Lee Goggin

Co-Founder

3. Negative real interest rates can be bad news for equity valuations

Insights from:

At Ruffer, our job is to protect our clients’ savings against whatever might go wrong in markets. Our focus on risk means that we see the mousetrap clearer than the cheese.

This month’s chart is aimed at countering the current idea that highly negative interest rates are supportive of sky-high equity valuations.

Historically whenever real interest rates have deviated from the ‘Goldilocks’ range of -2% to 2%, stock market price-to-earnings ratios (P/Es) have fallen. The only exceptions being the tech bubble in 1998-2000 and the recent post-covid period. The first – as you know – ended badly.

If interest rates jumped to 10%, then future profits from equities would have to be discounted at 10% a year. Bad news for all stocks, but especially growth stocks, where most of the profits and cashflows are expected to be paid in the distant future

This is all about the discount rate. The rate at which we need to discount future profits or cashflows to work out what they are worth today.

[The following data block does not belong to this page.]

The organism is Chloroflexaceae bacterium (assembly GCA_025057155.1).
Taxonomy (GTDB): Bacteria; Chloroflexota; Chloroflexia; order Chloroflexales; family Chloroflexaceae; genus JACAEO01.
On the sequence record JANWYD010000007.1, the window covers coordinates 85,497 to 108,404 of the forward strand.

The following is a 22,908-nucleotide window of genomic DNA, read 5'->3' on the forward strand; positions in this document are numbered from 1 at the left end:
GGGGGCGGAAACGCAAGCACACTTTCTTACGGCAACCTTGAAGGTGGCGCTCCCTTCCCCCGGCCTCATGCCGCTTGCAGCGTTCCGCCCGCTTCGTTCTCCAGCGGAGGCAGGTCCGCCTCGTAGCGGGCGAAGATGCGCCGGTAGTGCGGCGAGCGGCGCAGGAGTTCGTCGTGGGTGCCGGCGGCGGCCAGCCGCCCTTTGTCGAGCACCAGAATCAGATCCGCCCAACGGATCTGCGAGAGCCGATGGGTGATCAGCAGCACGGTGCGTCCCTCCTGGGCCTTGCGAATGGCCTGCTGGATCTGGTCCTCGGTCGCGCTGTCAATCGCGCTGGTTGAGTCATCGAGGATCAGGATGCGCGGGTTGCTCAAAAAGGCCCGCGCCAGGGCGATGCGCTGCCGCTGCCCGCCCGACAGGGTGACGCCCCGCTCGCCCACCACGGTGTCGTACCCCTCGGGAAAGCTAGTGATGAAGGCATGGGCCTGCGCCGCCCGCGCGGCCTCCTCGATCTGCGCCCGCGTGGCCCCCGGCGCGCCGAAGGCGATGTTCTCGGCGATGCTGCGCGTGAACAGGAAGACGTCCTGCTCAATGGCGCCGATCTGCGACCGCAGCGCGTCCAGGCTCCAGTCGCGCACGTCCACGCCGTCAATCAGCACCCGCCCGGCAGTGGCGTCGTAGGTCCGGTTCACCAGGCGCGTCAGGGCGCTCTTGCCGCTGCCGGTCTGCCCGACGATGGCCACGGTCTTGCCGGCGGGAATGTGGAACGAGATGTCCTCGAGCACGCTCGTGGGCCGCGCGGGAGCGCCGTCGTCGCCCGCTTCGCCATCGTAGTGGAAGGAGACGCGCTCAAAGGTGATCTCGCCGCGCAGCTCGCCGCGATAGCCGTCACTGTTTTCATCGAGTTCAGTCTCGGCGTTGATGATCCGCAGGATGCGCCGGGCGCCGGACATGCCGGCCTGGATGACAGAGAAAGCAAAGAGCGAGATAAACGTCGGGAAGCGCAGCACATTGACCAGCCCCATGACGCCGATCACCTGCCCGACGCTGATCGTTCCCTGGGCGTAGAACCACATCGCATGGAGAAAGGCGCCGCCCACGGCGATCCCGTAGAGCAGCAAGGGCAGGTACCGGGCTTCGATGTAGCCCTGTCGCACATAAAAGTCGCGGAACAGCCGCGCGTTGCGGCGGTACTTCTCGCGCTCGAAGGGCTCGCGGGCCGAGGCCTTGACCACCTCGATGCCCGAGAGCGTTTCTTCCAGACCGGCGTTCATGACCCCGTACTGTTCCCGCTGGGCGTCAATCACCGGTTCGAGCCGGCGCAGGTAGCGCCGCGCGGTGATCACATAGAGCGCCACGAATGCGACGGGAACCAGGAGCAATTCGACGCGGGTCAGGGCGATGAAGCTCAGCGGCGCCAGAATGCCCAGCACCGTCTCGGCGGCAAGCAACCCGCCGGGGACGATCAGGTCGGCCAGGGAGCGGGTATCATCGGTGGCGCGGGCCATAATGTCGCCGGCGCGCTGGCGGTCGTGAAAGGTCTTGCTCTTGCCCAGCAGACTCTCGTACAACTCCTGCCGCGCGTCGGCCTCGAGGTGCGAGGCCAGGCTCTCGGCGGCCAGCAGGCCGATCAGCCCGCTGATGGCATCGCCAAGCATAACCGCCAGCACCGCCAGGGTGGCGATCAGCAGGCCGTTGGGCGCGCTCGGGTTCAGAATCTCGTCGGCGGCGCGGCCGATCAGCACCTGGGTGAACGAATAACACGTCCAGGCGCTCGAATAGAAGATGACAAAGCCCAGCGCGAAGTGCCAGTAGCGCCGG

If interest rates jumped to 10%, then future profits from equities would have to be discounted at 10% a year. Bad news for all stocks, but especially growth stocks, where most of the profits and cashflows are expected to be paid in the distant future.

Similarly, if inflation is running at 10%, then future profits and cashflows need to be discounted at 10% to get their true value in real terms today. Again, terrible news for markets.

If inflation stays elevated, even if central banks keep interest rates low, then current stock market valuations will prove far too high.  

Equities are considered ‘real assets’ whose cashflows may rise with inflation. This makes them better than conventional bonds when inflation is high. But watch out for a de-rating that could cost investors dear.  

Source: Datastream, Ruffer LLP, data 1974-2021

Ruffer LLP - Steve Russell

Steve Russell

Investment Director at Ruffer LLP

Important information

The investment strategy and financial planning explanations of this piece are for informational purposes only, may represent only one view, and are not intended in any way as financial or investment advice. Any comment on specific securities should not be interpreted as investment research or advice, solicitation or recommendations to buy or sell a particular security.

We always advise consultation with a professional before making any investment and financial planning decisions.

Always remember that investing involves risk and the value of investments may fall as well as rise. Past performance should not be seen as a guarantee of future returns.